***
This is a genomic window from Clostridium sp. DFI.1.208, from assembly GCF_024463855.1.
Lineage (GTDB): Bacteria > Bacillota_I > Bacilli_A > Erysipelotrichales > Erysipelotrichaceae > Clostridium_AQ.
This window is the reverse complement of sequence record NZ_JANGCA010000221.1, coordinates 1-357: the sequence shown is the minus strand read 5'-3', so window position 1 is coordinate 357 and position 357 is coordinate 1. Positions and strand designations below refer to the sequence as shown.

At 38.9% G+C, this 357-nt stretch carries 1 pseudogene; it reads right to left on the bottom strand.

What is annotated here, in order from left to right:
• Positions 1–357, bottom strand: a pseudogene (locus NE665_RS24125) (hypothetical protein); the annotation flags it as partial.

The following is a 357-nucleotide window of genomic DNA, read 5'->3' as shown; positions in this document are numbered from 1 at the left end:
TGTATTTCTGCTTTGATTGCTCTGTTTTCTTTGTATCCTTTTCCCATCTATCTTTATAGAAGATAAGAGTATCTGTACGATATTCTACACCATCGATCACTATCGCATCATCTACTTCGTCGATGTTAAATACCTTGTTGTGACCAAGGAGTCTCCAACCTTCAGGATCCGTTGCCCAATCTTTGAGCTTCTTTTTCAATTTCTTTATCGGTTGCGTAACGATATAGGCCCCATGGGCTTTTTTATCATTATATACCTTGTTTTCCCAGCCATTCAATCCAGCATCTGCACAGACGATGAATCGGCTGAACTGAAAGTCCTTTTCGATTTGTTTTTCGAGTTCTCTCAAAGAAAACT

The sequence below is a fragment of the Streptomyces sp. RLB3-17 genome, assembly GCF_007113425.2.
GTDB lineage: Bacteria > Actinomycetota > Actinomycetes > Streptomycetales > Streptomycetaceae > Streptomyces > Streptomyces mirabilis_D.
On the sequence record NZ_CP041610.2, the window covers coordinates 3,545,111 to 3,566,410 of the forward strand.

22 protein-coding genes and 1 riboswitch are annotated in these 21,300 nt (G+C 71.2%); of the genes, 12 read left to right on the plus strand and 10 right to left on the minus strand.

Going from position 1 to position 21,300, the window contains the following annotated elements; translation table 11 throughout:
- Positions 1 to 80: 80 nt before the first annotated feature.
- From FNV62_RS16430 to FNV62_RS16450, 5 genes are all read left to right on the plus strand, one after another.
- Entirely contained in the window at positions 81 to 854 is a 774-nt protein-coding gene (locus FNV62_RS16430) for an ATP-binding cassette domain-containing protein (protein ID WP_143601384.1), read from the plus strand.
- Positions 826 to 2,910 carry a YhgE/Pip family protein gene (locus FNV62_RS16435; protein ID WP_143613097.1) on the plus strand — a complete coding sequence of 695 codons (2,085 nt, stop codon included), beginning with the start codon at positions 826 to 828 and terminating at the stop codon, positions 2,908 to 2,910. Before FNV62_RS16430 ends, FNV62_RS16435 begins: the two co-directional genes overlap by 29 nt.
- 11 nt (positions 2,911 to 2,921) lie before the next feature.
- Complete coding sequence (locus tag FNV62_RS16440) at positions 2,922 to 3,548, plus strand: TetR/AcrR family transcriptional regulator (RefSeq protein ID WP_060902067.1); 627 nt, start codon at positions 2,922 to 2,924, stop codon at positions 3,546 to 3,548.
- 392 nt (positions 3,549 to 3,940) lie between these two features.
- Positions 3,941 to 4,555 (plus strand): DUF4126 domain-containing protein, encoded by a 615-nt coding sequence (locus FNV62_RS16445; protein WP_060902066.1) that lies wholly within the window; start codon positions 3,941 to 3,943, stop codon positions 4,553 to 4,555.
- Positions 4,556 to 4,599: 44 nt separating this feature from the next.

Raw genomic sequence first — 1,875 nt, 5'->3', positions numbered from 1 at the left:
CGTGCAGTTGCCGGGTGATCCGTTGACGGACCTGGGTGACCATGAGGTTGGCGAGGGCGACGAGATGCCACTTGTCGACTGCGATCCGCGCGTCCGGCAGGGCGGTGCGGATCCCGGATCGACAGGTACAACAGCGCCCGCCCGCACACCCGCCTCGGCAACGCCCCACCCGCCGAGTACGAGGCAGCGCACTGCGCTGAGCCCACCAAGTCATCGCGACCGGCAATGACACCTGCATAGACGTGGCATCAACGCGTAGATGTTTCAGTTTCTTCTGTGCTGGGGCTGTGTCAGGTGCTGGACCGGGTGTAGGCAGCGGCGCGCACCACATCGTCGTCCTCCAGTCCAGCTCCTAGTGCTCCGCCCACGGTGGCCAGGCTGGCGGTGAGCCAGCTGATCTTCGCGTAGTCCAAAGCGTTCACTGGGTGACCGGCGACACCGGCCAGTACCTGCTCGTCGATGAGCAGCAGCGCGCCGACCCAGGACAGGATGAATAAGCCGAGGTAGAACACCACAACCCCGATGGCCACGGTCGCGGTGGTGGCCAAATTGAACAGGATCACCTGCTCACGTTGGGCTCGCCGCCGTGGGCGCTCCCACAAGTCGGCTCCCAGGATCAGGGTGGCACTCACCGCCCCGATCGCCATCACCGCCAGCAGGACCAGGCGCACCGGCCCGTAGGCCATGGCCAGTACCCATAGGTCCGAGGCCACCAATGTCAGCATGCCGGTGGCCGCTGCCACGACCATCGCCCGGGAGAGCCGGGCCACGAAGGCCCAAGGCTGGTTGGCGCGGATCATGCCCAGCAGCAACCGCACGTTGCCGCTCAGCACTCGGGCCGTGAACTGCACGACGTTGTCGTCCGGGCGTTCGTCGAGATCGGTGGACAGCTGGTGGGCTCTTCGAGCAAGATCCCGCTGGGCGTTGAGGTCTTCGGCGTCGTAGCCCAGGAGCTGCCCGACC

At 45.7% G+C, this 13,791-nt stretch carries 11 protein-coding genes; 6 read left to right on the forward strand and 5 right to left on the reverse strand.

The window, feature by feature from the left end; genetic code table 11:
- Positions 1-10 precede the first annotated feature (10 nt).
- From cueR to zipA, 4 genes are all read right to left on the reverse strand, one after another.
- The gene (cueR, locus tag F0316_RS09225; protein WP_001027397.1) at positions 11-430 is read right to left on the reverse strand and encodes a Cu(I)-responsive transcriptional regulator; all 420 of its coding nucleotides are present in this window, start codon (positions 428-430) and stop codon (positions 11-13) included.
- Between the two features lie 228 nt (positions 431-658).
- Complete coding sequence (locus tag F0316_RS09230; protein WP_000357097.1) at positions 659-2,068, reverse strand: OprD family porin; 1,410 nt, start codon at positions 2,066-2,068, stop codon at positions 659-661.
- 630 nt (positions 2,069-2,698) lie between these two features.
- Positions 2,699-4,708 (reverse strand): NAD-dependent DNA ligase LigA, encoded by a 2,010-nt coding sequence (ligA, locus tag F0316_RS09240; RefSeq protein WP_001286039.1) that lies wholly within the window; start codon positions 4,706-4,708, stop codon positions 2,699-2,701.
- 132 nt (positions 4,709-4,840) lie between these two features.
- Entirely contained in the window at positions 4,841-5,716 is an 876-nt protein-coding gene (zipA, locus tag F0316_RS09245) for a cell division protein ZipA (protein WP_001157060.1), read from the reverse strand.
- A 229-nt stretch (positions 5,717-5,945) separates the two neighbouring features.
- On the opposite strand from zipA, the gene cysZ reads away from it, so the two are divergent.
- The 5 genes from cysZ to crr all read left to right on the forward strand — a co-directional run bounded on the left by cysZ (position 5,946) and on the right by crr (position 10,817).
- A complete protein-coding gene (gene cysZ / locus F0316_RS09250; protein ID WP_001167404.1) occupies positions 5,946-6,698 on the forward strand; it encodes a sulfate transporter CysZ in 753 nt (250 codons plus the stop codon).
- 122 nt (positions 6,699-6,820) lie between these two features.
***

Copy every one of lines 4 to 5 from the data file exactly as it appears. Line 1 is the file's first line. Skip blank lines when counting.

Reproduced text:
At 38.9% G+C, this 357-nt stretch carries 1 pseudogene; it reads right to left on the bottom strand.

What is annotated here, in order from left to right: